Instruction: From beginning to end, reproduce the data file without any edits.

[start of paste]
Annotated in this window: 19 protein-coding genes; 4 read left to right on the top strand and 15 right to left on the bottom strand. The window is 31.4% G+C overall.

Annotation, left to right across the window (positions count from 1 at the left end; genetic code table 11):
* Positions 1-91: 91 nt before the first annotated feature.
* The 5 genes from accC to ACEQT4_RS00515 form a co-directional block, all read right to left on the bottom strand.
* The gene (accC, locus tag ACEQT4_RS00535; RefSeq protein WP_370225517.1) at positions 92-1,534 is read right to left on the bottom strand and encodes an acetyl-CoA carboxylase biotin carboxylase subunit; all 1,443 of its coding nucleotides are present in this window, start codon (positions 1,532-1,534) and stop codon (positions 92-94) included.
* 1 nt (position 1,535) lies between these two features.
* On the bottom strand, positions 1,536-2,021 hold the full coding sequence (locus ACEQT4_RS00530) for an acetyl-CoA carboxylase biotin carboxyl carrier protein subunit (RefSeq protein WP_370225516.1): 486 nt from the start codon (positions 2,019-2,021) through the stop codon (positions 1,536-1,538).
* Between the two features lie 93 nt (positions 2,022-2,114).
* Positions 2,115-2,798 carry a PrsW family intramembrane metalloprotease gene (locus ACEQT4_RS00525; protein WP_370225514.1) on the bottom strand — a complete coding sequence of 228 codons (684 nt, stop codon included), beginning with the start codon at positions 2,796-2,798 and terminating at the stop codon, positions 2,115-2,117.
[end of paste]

Annotated in this window: 19 protein-coding genes; 4 read left to right on the top strand and 15 right to left on the bottom strand. The window is 31.4% G+C overall.

Annotation, left to right across the window (positions count from 1 at the left end; genetic code table 11):
* Positions 1-91: 91 nt before the first annotated feature.
* The 5 genes from accC to ACEQT4_RS00515 form a co-directional block, all read right to left on the bottom strand.
* The gene (accC, locus tag ACEQT4_RS00535; RefSeq protein WP_370225517.1) at positions 92-1,534 is read right to left on the bottom strand and encodes an acetyl-CoA carboxylase biotin carboxylase subunit; all 1,443 of its coding nucleotides are present in this window, start codon (positions 1,532-1,534) and stop codon (positions 92-94) included.
* 1 nt (position 1,535) lies between these two features.
* On the bottom strand, positions 1,536-2,021 hold the full coding sequence (locus ACEQT4_RS00530) for an acetyl-CoA carboxylase biotin carboxyl carrier protein subunit (RefSeq protein WP_370225516.1): 486 nt from the start codon (positions 2,019-2,021) through the stop codon (positions 1,536-1,538).
* Between the two features lie 93 nt (positions 2,022-2,114).
* Positions 2,115-2,798 carry a PrsW family intramembrane metalloprotease gene (locus ACEQT4_RS00525; protein WP_370225514.1) on the bottom strand — a complete coding sequence of 228 codons (684 nt, stop codon included), beginning with the start codon at positions 2,796-2,798 and terminating at the stop codon, positions 2,115-2,117.